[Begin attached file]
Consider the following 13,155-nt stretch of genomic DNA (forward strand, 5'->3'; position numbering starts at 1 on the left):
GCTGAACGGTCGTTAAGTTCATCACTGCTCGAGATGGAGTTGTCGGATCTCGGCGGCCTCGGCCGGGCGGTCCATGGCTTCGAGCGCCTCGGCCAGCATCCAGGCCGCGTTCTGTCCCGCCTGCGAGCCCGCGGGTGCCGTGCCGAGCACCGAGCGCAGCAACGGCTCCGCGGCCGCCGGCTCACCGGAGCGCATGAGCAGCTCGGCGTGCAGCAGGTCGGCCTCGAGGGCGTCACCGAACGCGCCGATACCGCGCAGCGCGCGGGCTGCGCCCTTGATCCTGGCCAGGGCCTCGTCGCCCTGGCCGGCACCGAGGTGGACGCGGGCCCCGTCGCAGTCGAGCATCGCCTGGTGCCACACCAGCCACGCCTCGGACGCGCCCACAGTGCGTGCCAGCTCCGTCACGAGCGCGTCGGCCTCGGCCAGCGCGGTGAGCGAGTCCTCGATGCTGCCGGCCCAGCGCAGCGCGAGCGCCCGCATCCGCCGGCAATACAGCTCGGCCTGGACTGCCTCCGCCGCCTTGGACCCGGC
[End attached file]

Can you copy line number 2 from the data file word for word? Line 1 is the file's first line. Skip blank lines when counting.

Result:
GCTGAACGGTCGTTAAGTTCATCACTGCTCGAGATGGAGTTGTCGGATCTCGGCGGCCTCGGCCGGGCGGTCCATGGCTTCGAGCGCCTCGGCCAGCATCCAGGCCGCGTTCTGTCCCGCCTGCGAGCCCGCGGGTGCCGTGCCGAGCACCGAGCGCAGCAACGGCTCCGCGGCCGCCGGCTCACCGGAGCGCATGAGCAGCTCGGCGTGCAGCAGGTCGGCCTCGAGGGCGTCACCGAACGCGCCGATACCGCGCAGCGCGCGGGCTGCGCCCTTGATCCTGGCCAGGGCCTCGTCGCCCTGGCCGGCACCGAGGTGGACGCGGGCCCCGTCGCAGTCGAGCATCGCCTGGTGCCACACCAGCCACGCCTCGGACGCGCCCACAGTGCGTGCCAGCTCCGTCACGAGCGCGTCGGCCTCGGCCAGCGCGGTGAGCGAGTCCTCGATGCTGCCGGCCCAGCGCAGCGCGAGCGCCCGCATCCGCCGGCAATACAGCTCGGCCTGGACTGCCTCCGCCGCCTTGGACCCGGC